Thursday, 16 October 2008

Small and mid-tier ITES in big trouble

The gloomy global economic outlook and reduced demand for technology services in the US and Europe is likely to result in an increased
ITES in trouble
More Pictures
pace of consolidation among small and mid-tier IT services companies in India, analysts say.

Export-oriented small and mid-tier IT companies were able to weather the storm of rapid appreciation in the rupee against the US dollar in 2007 and early 2008, but now they are faced with the stark reality of dwindling orders.

Sudin Apte of Forrester Research says that consolidation in the Indian IT industry was on the way anyway, but the pace may pick up in the next 18 months. He is of the view that a large number of smaller firms are in “denial mode,” thinking they will be able to ride out the bad times, but reality will sink in after they start seeing negative cash flows.

It is estimated that around 60-70% of the country’s IT services exports are contributed by the top 20 players, with the rest coming in from small and mid-tier entities. T R Madan Mohan of Browne & Mohan, a consultancy firm, says that the pace of consolidation will be high because of pressure from private equity investors. PE firms, which invested in software companies expecting an IPO in 2009, are either encouraging the companies to merge or bring in a strategic partner to reduce risk.

Analysts said this kind of consolidation is already happening for firms with a topline of around Rs 50 crore, but the major worry would be for entities which have an annual revenue of less than Rs 5 crore and servicing the BFSI market in the US or the UK.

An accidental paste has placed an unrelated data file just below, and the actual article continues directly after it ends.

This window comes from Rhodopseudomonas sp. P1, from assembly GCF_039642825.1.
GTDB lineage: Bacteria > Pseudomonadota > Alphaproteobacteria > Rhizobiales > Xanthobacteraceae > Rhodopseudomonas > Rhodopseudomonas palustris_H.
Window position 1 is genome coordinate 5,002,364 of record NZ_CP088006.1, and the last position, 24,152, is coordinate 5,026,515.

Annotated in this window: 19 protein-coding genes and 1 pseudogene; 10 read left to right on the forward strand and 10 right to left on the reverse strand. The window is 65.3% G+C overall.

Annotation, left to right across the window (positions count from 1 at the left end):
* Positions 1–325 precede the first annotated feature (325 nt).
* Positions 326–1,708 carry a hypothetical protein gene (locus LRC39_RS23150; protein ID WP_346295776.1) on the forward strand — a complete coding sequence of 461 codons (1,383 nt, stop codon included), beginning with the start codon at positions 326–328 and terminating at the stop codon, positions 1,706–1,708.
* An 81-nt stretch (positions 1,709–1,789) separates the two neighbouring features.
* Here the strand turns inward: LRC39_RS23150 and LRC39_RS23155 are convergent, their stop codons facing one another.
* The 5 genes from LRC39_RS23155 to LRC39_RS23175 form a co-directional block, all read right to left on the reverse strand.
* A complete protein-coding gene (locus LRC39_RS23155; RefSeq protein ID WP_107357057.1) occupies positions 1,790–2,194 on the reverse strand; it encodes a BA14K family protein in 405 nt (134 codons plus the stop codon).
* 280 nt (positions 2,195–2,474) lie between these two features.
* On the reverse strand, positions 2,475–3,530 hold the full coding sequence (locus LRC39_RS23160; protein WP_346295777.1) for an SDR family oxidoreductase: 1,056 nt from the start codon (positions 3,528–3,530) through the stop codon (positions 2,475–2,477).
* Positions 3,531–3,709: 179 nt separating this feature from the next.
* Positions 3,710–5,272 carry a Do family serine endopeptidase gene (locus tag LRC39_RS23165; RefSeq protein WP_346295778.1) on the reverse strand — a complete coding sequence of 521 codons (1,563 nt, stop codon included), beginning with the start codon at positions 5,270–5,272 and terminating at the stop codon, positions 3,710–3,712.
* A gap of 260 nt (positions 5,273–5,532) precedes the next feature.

For example, of the around 1,550 units registered with STPI Bangalore, only 28% of them have gross revenue of more than Rs 100 crore. The expectation is that through consolidation and mergers, a fifth of them will exit the system. Avinash Vashistha, CEO of offshore advisory Tholons, agrees that it would be a tough road ahead for the small and medium-sized firms. However, he also thinks that there is considerable interest among investors in these firms as their valuations are particularly low and there is greater interest in outsourcing and offshoring.

“The worry is that if there is a recession and downward trend till the last quarter of 2008, which is what seems to
be imminent, then many of them have to look at drastically different business models,” says Mr Mohan of Browne & Mohan.

Source: EconomicTimes

No comments:

Post a Comment

DISCLAIMER: The author is not a registered stockbroker nor a registered advisor and does not give investment advice. His comments are an expression of opinion only and should not be construed in any manner whatsoever as recommendations to buy or sell a stock, option, future, bond, commodity, index or any other financial instrument at any time. While he believes his statements to be true, they always depend on the reliability of his own credible sources. The author recommends that you consult with a qualified investment advisor, one licensed by appropriate regulatory agencies in your legal jurisdiction, before making any investment decisions, and that you confirm the facts on your own before making important investment commitments.